I recently got a pebble watch which I enjoy very much, though maybe not for the reasons you’d expect. Recap: Pebble is an e-paper based watch with customizable faces and some communication with your phone over BLE. You can download watch faces and apps from the community on their app store. The app store works nicely but quality apps are few and far between, perhaps because of the limitations on communicating with the phone or just the difficulty level of programmingI hear the actual programmers groaning but it’s the truth - you have to write apps in straight C!
If you’ve got one of these GE Profile refrigerators from a few years ago (this one was installed around 2004, model PSS26MSRD) and the ice maker isn’t making ice, there are a few simple steps you can go through to troubleshoot. Ice maker parts Power light Swing arm Power/control plug issues with the icemaker itself First, pull out the ice bin and eyeball the ice maker device behind it. See if the switch is turned on and the green light is lit.
Here’s what I don’t understand about modern house construction; despite modern computation and robotics, we still rely on humans to measure and cut things piece-by-piece in order to build a house. Prefab has negative connotations for being used to create cookie cutter houses that have no individuality but it’s a self-imposed limitation, especially considering that planning is already computerized. I think we can do better. Given a few laser measurements of a land plot, we could easily use these as a baseline for architect plans which are already computerized in most cases.
Good day, blog friends! Not counting Muniverse (and I don’t, it was waiting to be published for a while), it has been quite a time since I last wrote a thing. Here’s some stuff that doesn’t warrant its own post: Brad and I finally finished a remote garage door opener based on an Arduino and WiFly. See the incredible frustration documented on G+ here and here. A few more tweaks and the whole thing will be on github.
I don’t think I know anyone who wouldn’t want to drive to work on their personal hovercraft. It seems completely possible and this same group has released a number of videos showing their progress making the thing, so probably not a hoax. It seems like this is one area where Hollywood has really understood how these things will behave according to the laws of physics. You’ll be surprised at the intuitiveness of how the hoverbike behaves when turning and stopping.
I’ve been eyeballing external Thunderbolt enclosures ever since I started running my iMac startup disk off a separate SSD. It was sitting in an old USB 2.0 enclosure but not only did it take up a precious USB slot but because SSD read/write speeds can out perform USB 2.0 transfer speeds it also wasn’t reaching its true potential, a turn of phrase I’m all too familiar with from high school. I had opened up my mid-2011 iMac a while back to see how hard it was to implant the SSD into space that I knew was reserved for such a thing.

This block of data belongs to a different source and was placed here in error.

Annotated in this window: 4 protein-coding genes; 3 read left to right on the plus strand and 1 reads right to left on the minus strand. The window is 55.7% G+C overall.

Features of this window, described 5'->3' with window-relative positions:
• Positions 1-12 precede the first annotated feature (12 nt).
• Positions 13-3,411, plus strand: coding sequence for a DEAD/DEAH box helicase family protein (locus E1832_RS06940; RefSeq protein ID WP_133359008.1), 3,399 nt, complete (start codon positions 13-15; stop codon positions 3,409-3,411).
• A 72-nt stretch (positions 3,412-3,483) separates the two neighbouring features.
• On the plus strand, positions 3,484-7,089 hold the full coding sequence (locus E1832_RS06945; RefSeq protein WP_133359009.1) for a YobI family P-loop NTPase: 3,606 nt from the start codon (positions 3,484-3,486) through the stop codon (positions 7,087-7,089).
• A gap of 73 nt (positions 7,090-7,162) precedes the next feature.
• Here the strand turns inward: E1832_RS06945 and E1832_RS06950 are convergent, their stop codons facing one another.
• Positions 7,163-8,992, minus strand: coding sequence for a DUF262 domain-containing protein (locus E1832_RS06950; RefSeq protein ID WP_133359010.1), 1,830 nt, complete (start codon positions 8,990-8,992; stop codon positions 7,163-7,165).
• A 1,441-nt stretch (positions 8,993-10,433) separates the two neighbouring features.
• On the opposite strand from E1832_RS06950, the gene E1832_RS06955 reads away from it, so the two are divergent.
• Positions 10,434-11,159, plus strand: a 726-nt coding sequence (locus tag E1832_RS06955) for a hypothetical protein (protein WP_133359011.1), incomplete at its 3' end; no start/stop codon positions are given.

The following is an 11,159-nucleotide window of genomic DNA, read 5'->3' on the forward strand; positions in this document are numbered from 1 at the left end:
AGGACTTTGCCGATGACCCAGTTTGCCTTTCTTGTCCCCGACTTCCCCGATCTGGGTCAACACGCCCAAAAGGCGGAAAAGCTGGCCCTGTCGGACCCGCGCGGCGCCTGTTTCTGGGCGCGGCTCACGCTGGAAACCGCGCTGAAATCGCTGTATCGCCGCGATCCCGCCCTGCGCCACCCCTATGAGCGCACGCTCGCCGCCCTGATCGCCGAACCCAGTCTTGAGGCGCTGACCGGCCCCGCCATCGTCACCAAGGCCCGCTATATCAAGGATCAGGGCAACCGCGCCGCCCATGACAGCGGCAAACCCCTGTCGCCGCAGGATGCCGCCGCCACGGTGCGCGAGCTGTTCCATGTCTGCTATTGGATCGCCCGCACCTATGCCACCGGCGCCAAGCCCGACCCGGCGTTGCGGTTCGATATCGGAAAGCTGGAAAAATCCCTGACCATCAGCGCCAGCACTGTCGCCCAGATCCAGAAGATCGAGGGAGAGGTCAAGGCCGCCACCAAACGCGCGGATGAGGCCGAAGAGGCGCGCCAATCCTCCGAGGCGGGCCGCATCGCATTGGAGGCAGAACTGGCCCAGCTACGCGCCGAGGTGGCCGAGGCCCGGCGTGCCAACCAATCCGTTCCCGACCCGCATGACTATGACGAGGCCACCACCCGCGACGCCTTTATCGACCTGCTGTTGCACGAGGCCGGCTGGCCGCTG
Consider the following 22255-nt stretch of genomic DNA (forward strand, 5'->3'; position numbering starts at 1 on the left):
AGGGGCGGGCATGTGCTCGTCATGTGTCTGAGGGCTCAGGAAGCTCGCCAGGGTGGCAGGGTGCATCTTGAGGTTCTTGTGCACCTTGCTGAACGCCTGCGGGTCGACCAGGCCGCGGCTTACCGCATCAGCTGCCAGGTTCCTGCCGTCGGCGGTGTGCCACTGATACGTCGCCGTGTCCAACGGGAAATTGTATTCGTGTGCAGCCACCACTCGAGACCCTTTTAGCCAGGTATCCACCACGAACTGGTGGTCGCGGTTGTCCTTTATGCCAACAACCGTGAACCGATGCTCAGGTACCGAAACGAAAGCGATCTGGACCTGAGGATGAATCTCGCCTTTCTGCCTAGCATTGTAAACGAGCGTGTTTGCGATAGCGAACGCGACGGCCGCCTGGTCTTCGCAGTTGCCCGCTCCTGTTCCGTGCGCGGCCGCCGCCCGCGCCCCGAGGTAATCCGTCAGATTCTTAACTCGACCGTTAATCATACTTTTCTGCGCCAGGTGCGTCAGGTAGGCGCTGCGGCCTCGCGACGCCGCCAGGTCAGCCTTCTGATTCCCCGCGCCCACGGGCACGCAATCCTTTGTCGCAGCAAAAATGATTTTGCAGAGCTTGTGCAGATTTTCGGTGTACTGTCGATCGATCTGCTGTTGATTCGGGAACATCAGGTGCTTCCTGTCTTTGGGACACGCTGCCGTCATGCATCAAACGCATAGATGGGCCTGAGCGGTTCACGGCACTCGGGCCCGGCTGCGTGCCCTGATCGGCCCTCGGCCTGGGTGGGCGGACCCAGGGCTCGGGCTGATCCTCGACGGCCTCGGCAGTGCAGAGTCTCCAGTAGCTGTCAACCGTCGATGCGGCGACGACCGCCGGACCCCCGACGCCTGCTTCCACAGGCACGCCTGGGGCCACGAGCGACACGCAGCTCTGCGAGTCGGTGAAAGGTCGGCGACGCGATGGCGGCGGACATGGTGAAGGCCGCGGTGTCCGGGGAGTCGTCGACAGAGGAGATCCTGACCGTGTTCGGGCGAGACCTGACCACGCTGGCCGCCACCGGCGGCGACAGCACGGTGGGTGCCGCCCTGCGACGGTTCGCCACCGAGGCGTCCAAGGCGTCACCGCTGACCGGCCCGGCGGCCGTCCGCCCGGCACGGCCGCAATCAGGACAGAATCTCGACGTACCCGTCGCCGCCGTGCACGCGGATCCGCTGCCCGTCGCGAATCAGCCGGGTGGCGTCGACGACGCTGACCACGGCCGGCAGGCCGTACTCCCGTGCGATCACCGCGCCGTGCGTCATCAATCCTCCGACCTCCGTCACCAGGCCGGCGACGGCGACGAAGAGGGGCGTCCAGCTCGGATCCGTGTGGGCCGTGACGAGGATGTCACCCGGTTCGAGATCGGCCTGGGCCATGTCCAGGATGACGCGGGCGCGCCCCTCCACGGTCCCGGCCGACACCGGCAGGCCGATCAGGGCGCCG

Ah, the IntelliMouse! It was simply the best mouse at the time, and I used one for a long time despite those being some of my prime Microsoft-hating years. It doesn’t matter what people think of you when you create something so much better than the competition.
There’s something about this tiny, open source printer that makes me think about non-digital communication in a positive way, which is a somewhat rare occurrence. Something about the way it’s designed and how nicely the print quality is… and the simplicity of it all. Also, when I said “open source” I really meant it. You build the printer. via @atduskgreg
It’s time for another episode (yet again) of A Technical Guide to a Niche Topic! This episode is sponsored by my insistence that personal research not be lost to the void. Last weekend I spent an inordinate amount of time getting Ubuntu running without a monitor on a mac mini so I figure I’d write up my findings. FYI, this is a 2009 Core Duo Mac Mini. It’s not the newer unibody design though I expect many of the details still apply.
Let’s get back to nerdiness. And by nerdiness I mean freshly unwrapped hardware reviews for some new technology. Chromebooks, my friend. I have been using a classy (not Apple classy, but classy) Samsung 5 Chromebook since earlier this week and I’m going to tell you about it. Before we begin to wax philosophical about the purpose of a Chromebook, let’s take a moment to understand the hardware. A very bright 12.1” screen with a very, very blue tinted LED backlight.